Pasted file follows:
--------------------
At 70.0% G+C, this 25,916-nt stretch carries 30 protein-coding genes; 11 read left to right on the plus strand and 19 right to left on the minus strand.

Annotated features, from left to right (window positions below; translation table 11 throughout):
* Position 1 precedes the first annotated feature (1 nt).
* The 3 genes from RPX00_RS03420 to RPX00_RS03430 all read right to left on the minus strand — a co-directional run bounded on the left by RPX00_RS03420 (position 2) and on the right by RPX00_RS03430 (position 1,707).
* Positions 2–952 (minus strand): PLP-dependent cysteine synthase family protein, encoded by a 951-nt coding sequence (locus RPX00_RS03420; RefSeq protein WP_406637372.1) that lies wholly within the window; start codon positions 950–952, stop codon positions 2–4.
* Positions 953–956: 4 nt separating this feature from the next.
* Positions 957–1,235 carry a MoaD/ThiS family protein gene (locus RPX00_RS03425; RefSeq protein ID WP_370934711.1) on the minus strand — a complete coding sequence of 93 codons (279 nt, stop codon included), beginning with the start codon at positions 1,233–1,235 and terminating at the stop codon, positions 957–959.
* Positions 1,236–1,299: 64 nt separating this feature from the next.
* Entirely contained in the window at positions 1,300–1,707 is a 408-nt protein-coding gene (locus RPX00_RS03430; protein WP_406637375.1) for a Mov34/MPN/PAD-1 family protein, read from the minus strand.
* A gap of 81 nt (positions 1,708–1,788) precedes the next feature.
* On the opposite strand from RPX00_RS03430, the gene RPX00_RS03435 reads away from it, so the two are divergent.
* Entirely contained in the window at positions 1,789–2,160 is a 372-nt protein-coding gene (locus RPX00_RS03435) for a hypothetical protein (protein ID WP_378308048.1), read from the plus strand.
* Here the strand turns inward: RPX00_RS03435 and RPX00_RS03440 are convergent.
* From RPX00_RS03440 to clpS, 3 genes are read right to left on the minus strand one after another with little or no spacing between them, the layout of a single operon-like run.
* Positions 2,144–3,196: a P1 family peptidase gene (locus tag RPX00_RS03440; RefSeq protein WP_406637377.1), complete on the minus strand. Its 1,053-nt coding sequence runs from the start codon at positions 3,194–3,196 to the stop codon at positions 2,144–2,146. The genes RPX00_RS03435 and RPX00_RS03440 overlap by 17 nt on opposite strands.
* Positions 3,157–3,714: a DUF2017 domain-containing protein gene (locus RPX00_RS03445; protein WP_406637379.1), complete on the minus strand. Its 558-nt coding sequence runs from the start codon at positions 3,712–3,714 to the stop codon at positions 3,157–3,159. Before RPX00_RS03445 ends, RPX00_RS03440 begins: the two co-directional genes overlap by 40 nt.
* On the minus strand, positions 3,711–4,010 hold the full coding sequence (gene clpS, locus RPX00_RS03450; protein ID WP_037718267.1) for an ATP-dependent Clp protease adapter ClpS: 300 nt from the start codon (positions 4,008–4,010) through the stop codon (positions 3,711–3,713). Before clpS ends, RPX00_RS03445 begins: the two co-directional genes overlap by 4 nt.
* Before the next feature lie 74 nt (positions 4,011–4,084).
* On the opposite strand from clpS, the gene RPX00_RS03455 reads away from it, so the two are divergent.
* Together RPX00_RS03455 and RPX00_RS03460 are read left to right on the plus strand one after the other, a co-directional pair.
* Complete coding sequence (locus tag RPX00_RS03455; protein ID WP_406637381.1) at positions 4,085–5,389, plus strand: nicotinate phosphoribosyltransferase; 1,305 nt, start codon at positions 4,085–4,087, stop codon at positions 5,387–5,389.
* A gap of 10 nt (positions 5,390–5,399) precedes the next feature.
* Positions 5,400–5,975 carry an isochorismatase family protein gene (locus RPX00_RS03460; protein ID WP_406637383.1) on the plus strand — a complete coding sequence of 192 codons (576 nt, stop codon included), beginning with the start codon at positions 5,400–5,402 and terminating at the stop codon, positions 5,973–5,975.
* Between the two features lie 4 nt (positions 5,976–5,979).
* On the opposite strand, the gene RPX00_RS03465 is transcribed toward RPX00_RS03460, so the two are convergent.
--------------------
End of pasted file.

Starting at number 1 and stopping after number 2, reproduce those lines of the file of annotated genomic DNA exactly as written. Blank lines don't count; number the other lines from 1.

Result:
At 70.0% G+C, this 25,916-nt stretch carries 30 protein-coding genes; 11 read left to right on the plus strand and 19 right to left on the minus strand.

Annotated features, from left to right (window positions below; translation table 11 throughout):